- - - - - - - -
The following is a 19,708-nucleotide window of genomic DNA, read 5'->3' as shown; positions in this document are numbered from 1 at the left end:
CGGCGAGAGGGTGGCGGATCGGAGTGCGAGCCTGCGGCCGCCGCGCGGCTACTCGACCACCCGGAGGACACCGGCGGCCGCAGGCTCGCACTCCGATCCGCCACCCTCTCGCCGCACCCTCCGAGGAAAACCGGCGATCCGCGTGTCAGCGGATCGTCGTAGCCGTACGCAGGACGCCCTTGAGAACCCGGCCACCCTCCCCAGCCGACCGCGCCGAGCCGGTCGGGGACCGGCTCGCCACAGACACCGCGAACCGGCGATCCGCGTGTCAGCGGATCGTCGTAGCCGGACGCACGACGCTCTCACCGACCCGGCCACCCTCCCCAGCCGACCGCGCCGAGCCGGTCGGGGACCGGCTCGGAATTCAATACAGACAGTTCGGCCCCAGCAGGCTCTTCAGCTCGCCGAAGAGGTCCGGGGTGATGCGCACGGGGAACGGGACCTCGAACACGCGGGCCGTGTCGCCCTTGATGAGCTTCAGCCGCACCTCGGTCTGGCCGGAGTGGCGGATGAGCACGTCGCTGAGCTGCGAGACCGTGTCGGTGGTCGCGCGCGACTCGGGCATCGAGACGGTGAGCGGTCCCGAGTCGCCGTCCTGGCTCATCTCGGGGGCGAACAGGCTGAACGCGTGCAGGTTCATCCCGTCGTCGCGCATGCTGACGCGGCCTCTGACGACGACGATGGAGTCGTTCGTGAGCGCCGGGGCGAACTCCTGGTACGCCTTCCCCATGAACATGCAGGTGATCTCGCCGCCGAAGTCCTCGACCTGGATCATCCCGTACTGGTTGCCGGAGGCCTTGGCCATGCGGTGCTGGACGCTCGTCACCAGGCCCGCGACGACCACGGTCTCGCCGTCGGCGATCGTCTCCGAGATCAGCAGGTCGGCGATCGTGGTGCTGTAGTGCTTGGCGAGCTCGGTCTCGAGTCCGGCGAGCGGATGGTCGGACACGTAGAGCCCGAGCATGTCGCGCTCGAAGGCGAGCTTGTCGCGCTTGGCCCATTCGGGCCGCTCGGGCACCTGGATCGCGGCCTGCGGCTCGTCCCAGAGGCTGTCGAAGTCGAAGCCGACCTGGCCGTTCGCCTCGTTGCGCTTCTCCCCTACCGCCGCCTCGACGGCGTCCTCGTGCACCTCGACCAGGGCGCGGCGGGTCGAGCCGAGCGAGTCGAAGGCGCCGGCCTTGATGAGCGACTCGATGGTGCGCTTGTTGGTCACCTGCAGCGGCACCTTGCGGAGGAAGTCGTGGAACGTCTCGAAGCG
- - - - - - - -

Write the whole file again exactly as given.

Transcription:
The following is a 19,708-nucleotide window of genomic DNA, read 5'->3' as shown; positions in this document are numbered from 1 at the left end:
CGGCGAGAGGGTGGCGGATCGGAGTGCGAGCCTGCGGCCGCCGCGCGGCTACTCGACCACCCGGAGGACACCGGCGGCCGCAGGCTCGCACTCCGATCCGCCACCCTCTCGCCGCACCCTCCGAGGAAAACCGGCGATCCGCGTGTCAGCGGATCGTCGTAGCCGTACGCAGGACGCCCTTGAGAACCCGGCCACCCTCCCCAGCCGACCGCGCCGAGCCGGTCGGGGACCGGCTCGCCACAGACACCGCGAACCGGCGATCCGCGTGTCAGCGGATCGTCGTAGCCGGACGCACGACGCTCTCACCGACCCGGCCACCCTCCCCAGCCGACCGCGCCGAGCCGGTCGGGGACCGGCTCGGAATTCAATACAGACAGTTCGGCCCCAGCAGGCTCTTCAGCTCGCCGAAGAGGTCCGGGGTGATGCGCACGGGGAACGGGACCTCGAACACGCGGGCCGTGTCGCCCTTGATGAGCTTCAGCCGCACCTCGGTCTGGCCGGAGTGGCGGATGAGCACGTCGCTGAGCTGCGAGACCGTGTCGGTGGTCGCGCGCGACTCGGGCATCGAGACGGTGAGCGGTCCCGAGTCGCCGTCCTGGCTCATCTCGGGGGCGAACAGGCTGAACGCGTGCAGGTTCATCCCGTCGTCGCGCATGCTGACGCGGCCTCTGACGACGACGATGGAGTCGTTCGTGAGCGCCGGGGCGAACTCCTGGTACGCCTTCCCCATGAACATGCAGGTGATCTCGCCGCCGAAGTCCTCGACCTGGATCATCCCGTACTGGTTGCCGGAGGCCTTGGCCATGCGGTGCTGGACGCTCGTCACCAGGCCCGCGACGACCACGGTCTCGCCGTCGGCGATCGTCTCCGAGATCAGCAGGTCGGCGATCGTGGTGCTGTAGTGCTTGGCGAGCTCGGTCTCGAGTCCGGCGAGCGGATGGTCGGACACGTAGAGCCCGAGCATGTCGCGCTCGAAGGCGAGCTTGTCGCGCTTGGCCCATTCGGGCCGCTCGGGCACCTGGATCGCGGCCTGCGGCTCGTCCCAGAGGCTGTCGAAGTCGAAGCCGACCTGGCCGTTCGCCTCGTTGCGCTTCTCCCCTACCGCCGCCTCGACGGCGTCCTCGTGCACCTCGACCAGGGCGCGGCGGGTCGAGCCGAGCGAGTCGAAGGCGCCGGCCTTGATGAGCGACTCGATGGTGCGCTTGTTGGTCACCTGCAGCGGCACCTTGCGGAGGAAGTCGTGGAACGTCTCGAAGCG